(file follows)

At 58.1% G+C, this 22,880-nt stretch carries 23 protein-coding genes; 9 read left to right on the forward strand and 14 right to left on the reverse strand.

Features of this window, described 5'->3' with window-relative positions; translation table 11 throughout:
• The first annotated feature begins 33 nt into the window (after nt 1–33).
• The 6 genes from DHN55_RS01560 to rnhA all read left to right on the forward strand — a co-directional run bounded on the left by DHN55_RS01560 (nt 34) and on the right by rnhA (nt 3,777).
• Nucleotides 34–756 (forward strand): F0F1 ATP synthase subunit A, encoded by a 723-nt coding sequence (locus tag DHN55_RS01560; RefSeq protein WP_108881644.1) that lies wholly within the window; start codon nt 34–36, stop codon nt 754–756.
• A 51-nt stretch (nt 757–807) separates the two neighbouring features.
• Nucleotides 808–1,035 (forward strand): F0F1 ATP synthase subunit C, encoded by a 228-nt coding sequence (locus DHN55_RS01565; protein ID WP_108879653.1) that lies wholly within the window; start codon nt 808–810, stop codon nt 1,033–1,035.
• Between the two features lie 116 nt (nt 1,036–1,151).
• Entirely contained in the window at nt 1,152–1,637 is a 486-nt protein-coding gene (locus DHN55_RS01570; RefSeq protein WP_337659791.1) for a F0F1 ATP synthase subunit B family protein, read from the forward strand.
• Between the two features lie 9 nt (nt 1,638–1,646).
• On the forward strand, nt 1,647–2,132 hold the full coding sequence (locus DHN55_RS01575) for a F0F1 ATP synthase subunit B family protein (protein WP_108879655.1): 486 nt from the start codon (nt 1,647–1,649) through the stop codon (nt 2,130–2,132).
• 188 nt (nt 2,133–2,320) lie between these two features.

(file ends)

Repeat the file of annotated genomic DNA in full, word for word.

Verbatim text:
At 58.1% G+C, this 22,880-nt stretch carries 23 protein-coding genes; 9 read left to right on the forward strand and 14 right to left on the reverse strand.

Features of this window, described 5'->3' with window-relative positions; translation table 11 throughout:
• The first annotated feature begins 33 nt into the window (after nt 1–33).
• The 6 genes from DHN55_RS01560 to rnhA all read left to right on the forward strand — a co-directional run bounded on the left by DHN55_RS01560 (nt 34) and on the right by rnhA (nt 3,777).
• Nucleotides 34–756 (forward strand): F0F1 ATP synthase subunit A, encoded by a 723-nt coding sequence (locus tag DHN55_RS01560; RefSeq protein WP_108881644.1) that lies wholly within the window; start codon nt 34–36, stop codon nt 754–756.
• A 51-nt stretch (nt 757–807) separates the two neighbouring features.
• Nucleotides 808–1,035 (forward strand): F0F1 ATP synthase subunit C, encoded by a 228-nt coding sequence (locus DHN55_RS01565; protein ID WP_108879653.1) that lies wholly within the window; start codon nt 808–810, stop codon nt 1,033–1,035.
• Between the two features lie 116 nt (nt 1,036–1,151).
• Entirely contained in the window at nt 1,152–1,637 is a 486-nt protein-coding gene (locus DHN55_RS01570; RefSeq protein WP_337659791.1) for a F0F1 ATP synthase subunit B family protein, read from the forward strand.
• Between the two features lie 9 nt (nt 1,638–1,646).
• On the forward strand, nt 1,647–2,132 hold the full coding sequence (locus DHN55_RS01575) for a F0F1 ATP synthase subunit B family protein (protein WP_108879655.1): 486 nt from the start codon (nt 1,647–1,649) through the stop codon (nt 2,130–2,132).
• 188 nt (nt 2,133–2,320) lie between these two features.